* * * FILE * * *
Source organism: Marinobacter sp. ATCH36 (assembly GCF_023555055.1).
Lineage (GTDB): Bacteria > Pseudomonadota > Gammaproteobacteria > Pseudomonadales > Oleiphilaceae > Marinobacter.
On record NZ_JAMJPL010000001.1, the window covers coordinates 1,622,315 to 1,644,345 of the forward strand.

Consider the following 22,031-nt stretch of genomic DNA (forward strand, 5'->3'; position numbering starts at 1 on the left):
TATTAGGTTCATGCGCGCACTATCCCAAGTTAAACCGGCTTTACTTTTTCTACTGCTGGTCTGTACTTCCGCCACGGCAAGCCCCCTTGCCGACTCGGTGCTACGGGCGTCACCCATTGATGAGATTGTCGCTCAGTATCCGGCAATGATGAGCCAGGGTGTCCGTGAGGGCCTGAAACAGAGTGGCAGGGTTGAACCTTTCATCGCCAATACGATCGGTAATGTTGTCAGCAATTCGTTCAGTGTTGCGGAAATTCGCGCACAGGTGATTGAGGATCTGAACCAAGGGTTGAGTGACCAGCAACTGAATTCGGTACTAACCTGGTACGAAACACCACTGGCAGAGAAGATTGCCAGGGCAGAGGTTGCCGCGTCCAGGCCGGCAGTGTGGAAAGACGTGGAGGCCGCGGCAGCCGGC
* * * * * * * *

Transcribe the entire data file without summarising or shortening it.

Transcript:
Source organism: Marinobacter sp. ATCH36 (assembly GCF_023555055.1).
Lineage (GTDB): Bacteria > Pseudomonadota > Gammaproteobacteria > Pseudomonadales > Oleiphilaceae > Marinobacter.
On record NZ_JAMJPL010000001.1, the window covers coordinates 1,622,315 to 1,644,345 of the forward strand.

Consider the following 22,031-nt stretch of genomic DNA (forward strand, 5'->3'; position numbering starts at 1 on the left):
TATTAGGTTCATGCGCGCACTATCCCAAGTTAAACCGGCTTTACTTTTTCTACTGCTGGTCTGTACTTCCGCCACGGCAAGCCCCCTTGCCGACTCGGTGCTACGGGCGTCACCCATTGATGAGATTGTCGCTCAGTATCCGGCAATGATGAGCCAGGGTGTCCGTGAGGGCCTGAAACAGAGTGGCAGGGTTGAACCTTTCATCGCCAATACGATCGGTAATGTTGTCAGCAATTCGTTCAGTGTTGCGGAAATTCGCGCACAGGTGATTGAGGATCTGAACCAAGGGTTGAGTGACCAGCAACTGAATTCGGTACTAACCTGGTACGAAACACCACTGGCAGAGAAGATTGCCAGGGCAGAGGTTGCCGCGTCCAGGCCGGCAGTGTGGAAAGACGTGGAGGCCGCGGCAGCCGGC